Il Barbiere di Siviglia



photos courtesy of IU Opera Theater

IL BARBIERE DI SIVIGLIA by Gioacchino Rossini, based on the play by Beaumarchais
Conductor: Arthur Fagan
Cast: S. Hogsed, N. Fitzer, A. Kloc, T. Florio, C. Medina, C. Peden
Production: C. D. Higgins (scenery & clothes), P. Mero (lighting)

“Nicholas Muni, made his debut as stage director at the Indiana University Jacobs School of Music with a super-sized new production of Il Barbiere di Siviglia. As is usual with Muni, he offered a concept loaded with fresh interpretations. Most appreciated was the removal of 150 years of “traditional” encrustations, both musical and staging gimmicks. A turntable supported three spaces — outside Bartolo’s house, inside Bartolo’s house and, surprise, inside Figaro’s establishment. Figaro’s establishment not only purveyed wigs and hair products but was a cozy, bed-dominated hideaway complete with a bevy of beauties. Muni kept the comedy rollicking with a sure hand in one of his best productions. The street outside Bartolo’s was a basic Sevillian alley, but inside a secret laboratory was cleverly concealed in a side wall, emerging when needed to facilitate the action. In this Barbiere, Bartolo was a kind of mad scientist struggling to reconcile scientific discoveries with the tenets of the Church. There were plenty of electricity sight gags, particularly the Act II finale, when Ambrogio got a hold of the electric controller and shocked soldiers and the entire cast into a reeling explosion of choreographed confusion. Contradictions in each character were exploited to great comic effect. For “Don Alonso’s” music lesson there was no harpsichord — but the left wall, on its own turntable, swung open to reveal a huge pipe-organ. More elegance followed throughout the evening, with a careful balance between the comic and the serious.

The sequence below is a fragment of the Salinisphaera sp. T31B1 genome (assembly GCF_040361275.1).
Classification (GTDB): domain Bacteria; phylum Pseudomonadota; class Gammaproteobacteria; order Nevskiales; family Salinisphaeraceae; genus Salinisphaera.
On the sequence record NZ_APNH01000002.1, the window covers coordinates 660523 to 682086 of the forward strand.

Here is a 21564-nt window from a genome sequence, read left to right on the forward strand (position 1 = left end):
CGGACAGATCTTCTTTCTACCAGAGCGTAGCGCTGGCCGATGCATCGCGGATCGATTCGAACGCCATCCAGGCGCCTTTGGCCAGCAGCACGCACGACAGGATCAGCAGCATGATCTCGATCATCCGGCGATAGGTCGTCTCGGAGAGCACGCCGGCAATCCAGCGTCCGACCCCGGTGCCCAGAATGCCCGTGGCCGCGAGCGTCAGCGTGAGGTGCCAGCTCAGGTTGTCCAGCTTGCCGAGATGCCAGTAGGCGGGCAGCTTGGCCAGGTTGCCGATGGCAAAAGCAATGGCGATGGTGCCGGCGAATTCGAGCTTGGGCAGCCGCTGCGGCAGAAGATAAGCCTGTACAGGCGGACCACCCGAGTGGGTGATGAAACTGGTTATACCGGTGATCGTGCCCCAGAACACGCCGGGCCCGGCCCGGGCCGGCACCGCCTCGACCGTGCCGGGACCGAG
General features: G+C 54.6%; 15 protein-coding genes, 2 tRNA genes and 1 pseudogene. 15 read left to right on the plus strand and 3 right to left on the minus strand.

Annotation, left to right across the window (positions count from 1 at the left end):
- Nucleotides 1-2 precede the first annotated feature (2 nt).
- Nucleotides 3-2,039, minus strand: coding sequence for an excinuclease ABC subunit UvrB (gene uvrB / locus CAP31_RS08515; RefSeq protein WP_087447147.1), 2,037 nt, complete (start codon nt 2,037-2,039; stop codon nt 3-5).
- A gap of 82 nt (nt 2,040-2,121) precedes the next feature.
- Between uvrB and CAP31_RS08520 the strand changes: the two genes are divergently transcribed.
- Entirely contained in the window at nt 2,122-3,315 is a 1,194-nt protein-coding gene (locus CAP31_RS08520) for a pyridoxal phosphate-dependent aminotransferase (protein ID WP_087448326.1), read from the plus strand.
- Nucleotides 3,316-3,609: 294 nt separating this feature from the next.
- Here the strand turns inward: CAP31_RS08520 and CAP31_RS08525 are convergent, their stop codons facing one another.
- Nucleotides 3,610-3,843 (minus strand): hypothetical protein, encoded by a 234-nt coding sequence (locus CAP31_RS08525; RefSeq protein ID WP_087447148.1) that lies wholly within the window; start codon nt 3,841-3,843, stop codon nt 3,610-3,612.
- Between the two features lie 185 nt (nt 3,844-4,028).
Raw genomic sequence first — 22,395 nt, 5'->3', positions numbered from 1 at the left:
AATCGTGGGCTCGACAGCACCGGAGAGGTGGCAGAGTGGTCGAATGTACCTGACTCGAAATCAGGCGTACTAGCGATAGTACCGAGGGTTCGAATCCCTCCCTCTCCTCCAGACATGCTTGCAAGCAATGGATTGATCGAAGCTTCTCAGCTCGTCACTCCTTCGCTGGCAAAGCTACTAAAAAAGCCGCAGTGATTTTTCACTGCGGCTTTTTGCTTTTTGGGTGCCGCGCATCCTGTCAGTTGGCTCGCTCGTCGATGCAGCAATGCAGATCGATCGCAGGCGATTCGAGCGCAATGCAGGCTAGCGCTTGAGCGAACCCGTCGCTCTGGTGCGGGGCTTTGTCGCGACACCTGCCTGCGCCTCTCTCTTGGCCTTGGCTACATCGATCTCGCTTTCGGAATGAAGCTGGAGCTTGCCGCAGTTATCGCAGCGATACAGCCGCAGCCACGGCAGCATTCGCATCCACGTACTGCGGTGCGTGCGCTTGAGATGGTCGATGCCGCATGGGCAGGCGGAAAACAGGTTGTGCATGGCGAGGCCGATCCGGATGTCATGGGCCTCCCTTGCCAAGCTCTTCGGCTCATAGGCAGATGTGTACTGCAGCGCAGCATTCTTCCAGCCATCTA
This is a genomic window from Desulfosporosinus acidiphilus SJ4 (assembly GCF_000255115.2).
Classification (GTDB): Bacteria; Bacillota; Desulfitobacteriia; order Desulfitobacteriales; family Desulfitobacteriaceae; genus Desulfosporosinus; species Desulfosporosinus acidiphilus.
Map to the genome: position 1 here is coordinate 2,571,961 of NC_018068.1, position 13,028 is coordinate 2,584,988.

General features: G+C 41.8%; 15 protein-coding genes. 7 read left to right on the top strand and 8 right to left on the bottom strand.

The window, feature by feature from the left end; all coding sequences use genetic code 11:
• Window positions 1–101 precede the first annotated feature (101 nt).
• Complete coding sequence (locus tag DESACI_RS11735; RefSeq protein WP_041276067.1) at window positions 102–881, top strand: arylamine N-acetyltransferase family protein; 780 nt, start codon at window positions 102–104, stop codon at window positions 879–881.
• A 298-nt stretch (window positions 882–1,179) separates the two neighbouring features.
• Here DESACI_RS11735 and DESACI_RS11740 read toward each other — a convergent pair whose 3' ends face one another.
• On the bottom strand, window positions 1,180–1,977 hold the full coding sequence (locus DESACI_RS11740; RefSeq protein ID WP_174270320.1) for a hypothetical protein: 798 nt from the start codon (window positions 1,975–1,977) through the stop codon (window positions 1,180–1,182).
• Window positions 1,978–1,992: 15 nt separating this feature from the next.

Charles Parsons, Opera News  (December, 2010)

The IU Opera Theater opened its 2010-11 season with a delightful and thought-provoking production of Rossini’s Il Barbiere di Siviglia that’s sure to have audiences talking for weeks to come. The new sets and costumes vividly present the dramatic contrast between the stark, grey vacancy of Doctor Bartolo’s mechanically ordered house and the wildly colorful abandon of Figaro’s shop. Both the sets and costumes are at the service of stage director Nicholas Muni’s desire to pit the chaotic modern features of Rossini’s tale of an independent businessman and the young lovers who triumph over conservative forces of entrenched commercial and social arrangements.
George Walker, Music and Arts (September, 2010)

© 2013 Nic Muni | Stage Director | Artistic Direction | Teaching | Dramaturgy | Design | Site by RC